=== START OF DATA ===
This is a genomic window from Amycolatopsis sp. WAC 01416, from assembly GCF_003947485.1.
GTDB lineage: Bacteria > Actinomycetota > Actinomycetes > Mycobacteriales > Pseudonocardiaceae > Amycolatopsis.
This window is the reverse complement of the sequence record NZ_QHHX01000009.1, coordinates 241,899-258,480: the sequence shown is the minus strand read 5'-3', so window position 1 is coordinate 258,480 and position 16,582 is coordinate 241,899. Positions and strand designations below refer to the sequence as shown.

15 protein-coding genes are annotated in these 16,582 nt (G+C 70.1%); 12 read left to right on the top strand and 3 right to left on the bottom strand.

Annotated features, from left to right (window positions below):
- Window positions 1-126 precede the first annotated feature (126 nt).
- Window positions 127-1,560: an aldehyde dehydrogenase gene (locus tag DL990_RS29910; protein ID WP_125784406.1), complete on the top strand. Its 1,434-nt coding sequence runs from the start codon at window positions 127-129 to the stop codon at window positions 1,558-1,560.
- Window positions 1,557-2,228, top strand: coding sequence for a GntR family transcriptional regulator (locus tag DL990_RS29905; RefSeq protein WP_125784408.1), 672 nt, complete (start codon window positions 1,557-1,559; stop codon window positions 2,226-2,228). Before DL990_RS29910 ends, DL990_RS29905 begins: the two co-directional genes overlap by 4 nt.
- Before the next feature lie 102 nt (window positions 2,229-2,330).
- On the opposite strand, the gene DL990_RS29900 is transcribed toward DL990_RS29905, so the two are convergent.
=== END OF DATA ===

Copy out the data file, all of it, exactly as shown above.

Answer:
This is a genomic window from Amycolatopsis sp. WAC 01416, from assembly GCF_003947485.1.
GTDB lineage: Bacteria > Actinomycetota > Actinomycetes > Mycobacteriales > Pseudonocardiaceae > Amycolatopsis.
This window is the reverse complement of the sequence record NZ_QHHX01000009.1, coordinates 241,899-258,480: the sequence shown is the minus strand read 5'-3', so window position 1 is coordinate 258,480 and position 16,582 is coordinate 241,899. Positions and strand designations below refer to the sequence as shown.

15 protein-coding genes are annotated in these 16,582 nt (G+C 70.1%); 12 read left to right on the top strand and 3 right to left on the bottom strand.

Annotated features, from left to right (window positions below):
- Window positions 1-126 precede the first annotated feature (126 nt).
- Window positions 127-1,560: an aldehyde dehydrogenase gene (locus tag DL990_RS29910; protein ID WP_125784406.1), complete on the top strand. Its 1,434-nt coding sequence runs from the start codon at window positions 127-129 to the stop codon at window positions 1,558-1,560.
- Window positions 1,557-2,228, top strand: coding sequence for a GntR family transcriptional regulator (locus tag DL990_RS29905; RefSeq protein WP_125784408.1), 672 nt, complete (start codon window positions 1,557-1,559; stop codon window positions 2,226-2,228). Before DL990_RS29910 ends, DL990_RS29905 begins: the two co-directional genes overlap by 4 nt.
- Before the next feature lie 102 nt (window positions 2,229-2,330).
- On the opposite strand, the gene DL990_RS29900 is transcribed toward DL990_RS29905, so the two are convergent.